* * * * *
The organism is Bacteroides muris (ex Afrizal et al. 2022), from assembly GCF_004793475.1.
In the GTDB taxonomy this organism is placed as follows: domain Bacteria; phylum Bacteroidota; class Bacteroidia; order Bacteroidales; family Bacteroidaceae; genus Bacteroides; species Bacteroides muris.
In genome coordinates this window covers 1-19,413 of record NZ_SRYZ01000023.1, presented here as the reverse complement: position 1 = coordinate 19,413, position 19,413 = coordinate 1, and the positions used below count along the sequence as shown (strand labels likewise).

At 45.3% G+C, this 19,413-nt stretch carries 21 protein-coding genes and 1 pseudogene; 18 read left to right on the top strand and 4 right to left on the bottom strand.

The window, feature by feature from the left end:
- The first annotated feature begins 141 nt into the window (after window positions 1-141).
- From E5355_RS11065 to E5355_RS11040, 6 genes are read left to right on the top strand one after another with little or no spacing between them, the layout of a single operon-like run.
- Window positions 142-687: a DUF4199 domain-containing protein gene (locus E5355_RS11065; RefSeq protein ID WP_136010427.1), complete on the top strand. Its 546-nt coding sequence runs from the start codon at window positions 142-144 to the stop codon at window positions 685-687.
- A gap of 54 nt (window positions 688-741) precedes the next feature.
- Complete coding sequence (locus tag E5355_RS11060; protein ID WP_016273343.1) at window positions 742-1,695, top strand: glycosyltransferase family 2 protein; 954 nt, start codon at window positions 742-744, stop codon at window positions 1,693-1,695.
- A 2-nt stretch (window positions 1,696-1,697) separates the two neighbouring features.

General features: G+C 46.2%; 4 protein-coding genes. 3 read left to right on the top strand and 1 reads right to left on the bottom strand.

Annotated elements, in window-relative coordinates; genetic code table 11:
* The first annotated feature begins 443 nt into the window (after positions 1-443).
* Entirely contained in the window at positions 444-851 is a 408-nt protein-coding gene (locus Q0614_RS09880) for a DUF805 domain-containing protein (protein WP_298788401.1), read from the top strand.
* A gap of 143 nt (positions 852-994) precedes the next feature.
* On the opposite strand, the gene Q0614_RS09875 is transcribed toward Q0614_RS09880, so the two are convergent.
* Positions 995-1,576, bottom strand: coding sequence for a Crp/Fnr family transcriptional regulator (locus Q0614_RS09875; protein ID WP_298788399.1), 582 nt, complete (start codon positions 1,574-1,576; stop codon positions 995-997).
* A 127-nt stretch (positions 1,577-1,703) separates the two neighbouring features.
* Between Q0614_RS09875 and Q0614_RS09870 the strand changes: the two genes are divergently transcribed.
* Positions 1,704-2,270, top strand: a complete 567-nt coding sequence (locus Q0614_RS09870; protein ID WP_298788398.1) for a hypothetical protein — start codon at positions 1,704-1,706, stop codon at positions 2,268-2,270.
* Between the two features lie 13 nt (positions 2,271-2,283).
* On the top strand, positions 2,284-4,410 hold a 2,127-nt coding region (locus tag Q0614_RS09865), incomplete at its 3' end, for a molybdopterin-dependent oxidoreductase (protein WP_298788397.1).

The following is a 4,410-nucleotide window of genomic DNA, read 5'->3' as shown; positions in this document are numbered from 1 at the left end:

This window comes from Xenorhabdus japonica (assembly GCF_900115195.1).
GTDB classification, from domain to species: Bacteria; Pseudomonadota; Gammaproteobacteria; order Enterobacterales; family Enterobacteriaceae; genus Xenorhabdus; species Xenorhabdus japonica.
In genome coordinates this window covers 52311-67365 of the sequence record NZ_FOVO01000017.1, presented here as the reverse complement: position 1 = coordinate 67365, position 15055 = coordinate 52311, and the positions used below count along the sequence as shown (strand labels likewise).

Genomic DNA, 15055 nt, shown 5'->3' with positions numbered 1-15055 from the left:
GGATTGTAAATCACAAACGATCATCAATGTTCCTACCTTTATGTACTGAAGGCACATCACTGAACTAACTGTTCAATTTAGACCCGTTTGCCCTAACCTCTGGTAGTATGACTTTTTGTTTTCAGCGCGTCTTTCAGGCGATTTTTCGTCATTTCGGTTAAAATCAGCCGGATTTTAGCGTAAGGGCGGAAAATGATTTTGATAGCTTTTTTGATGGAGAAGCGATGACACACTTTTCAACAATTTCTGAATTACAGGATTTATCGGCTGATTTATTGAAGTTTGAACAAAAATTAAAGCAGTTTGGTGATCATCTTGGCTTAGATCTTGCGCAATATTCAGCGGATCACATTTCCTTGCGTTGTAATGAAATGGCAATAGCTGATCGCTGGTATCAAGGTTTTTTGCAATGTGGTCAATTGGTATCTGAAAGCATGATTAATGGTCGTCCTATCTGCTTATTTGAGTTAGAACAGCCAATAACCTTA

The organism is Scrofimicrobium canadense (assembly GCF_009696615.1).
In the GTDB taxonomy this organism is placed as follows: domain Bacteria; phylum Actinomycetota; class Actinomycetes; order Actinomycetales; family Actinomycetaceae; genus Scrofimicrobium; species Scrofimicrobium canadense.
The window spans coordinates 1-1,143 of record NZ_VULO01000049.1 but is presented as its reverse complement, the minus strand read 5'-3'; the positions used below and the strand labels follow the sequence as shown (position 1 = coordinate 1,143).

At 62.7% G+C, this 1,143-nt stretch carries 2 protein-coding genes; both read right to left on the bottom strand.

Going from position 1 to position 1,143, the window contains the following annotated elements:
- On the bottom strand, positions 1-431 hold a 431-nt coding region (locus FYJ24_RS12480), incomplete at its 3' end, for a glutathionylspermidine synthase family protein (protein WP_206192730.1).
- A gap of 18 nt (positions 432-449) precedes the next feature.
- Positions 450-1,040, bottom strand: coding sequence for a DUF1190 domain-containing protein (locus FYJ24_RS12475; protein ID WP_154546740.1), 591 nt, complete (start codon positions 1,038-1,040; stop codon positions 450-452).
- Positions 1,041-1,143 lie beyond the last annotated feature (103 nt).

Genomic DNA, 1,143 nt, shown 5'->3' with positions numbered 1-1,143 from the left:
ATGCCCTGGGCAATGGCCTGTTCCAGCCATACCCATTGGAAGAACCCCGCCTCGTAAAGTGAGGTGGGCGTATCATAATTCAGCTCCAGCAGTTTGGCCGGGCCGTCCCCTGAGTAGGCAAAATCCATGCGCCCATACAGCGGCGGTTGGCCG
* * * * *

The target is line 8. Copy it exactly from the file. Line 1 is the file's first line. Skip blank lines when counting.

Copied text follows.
- Window positions 142-687: a DUF4199 domain-containing protein gene (locus E5355_RS11065; RefSeq protein ID WP_136010427.1), complete on the top strand. Its 546-nt coding sequence runs from the start codon at window positions 142-144 to the stop codon at window positions 685-687.